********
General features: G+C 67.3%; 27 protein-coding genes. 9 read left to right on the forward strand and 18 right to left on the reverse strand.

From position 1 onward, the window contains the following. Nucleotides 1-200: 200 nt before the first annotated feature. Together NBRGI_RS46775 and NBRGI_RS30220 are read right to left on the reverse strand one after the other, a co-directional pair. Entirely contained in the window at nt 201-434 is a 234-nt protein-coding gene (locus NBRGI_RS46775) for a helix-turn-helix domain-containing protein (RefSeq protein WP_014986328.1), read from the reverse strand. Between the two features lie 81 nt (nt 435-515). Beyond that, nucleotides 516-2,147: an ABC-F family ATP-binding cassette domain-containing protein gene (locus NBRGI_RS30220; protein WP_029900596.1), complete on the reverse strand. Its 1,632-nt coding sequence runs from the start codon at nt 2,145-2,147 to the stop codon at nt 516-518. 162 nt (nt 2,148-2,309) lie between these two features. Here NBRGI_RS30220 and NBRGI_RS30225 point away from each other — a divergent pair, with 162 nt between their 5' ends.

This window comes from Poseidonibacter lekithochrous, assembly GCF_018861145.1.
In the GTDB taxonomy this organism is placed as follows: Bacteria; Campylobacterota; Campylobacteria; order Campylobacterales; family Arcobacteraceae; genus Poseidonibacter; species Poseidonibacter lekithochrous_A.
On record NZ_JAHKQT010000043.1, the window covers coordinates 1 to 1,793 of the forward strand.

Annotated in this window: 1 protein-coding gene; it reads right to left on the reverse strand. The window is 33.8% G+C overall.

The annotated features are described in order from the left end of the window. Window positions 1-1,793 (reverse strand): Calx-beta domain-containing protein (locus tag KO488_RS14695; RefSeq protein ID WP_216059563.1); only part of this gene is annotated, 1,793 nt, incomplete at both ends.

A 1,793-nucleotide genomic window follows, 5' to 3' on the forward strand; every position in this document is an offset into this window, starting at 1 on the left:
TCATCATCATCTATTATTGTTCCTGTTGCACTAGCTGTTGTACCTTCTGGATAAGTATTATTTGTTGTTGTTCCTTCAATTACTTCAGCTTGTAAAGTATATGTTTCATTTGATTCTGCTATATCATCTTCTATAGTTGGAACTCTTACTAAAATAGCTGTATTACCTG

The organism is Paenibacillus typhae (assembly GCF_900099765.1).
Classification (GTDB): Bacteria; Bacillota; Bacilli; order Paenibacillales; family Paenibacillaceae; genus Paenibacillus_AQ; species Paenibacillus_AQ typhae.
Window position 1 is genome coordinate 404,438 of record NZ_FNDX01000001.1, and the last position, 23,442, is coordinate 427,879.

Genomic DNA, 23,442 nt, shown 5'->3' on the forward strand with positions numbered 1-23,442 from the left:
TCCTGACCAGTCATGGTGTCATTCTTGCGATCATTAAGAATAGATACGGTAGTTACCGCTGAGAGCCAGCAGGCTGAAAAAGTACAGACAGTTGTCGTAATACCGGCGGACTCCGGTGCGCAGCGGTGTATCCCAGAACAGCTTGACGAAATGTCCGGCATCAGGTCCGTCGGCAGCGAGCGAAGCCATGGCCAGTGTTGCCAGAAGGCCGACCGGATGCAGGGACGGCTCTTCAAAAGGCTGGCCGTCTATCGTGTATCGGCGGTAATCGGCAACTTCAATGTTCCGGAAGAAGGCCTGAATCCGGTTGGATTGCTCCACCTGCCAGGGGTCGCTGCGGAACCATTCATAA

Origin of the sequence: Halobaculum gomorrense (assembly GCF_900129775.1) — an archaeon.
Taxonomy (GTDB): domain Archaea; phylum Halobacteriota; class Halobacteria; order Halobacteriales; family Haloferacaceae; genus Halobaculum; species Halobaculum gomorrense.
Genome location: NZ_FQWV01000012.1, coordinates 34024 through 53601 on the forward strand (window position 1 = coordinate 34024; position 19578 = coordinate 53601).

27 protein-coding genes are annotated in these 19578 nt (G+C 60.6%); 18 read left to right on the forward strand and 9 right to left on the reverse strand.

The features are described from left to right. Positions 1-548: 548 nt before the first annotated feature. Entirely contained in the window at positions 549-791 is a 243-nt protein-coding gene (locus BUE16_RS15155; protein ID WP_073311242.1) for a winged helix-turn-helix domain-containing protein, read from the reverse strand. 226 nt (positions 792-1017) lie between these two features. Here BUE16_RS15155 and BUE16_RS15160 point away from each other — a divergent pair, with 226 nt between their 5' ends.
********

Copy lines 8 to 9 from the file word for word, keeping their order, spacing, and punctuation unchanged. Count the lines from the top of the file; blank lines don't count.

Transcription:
A 1,793-nucleotide genomic window follows, 5' to 3' on the forward strand; every position in this document is an offset into this window, starting at 1 on the left:
TCATCATCATCTATTATTGTTCCTGTTGCACTAGCTGTTGTACCTTCTGGATAAGTATTATTTGTTGTTGTTCCTTCAATTACTTCAGCTTGTAAAGTATATGTTTCATTTGATTCTGCTATATCATCTTCTATAGTTGGAACTCTTACTAAAATAGCTGTATTACCTG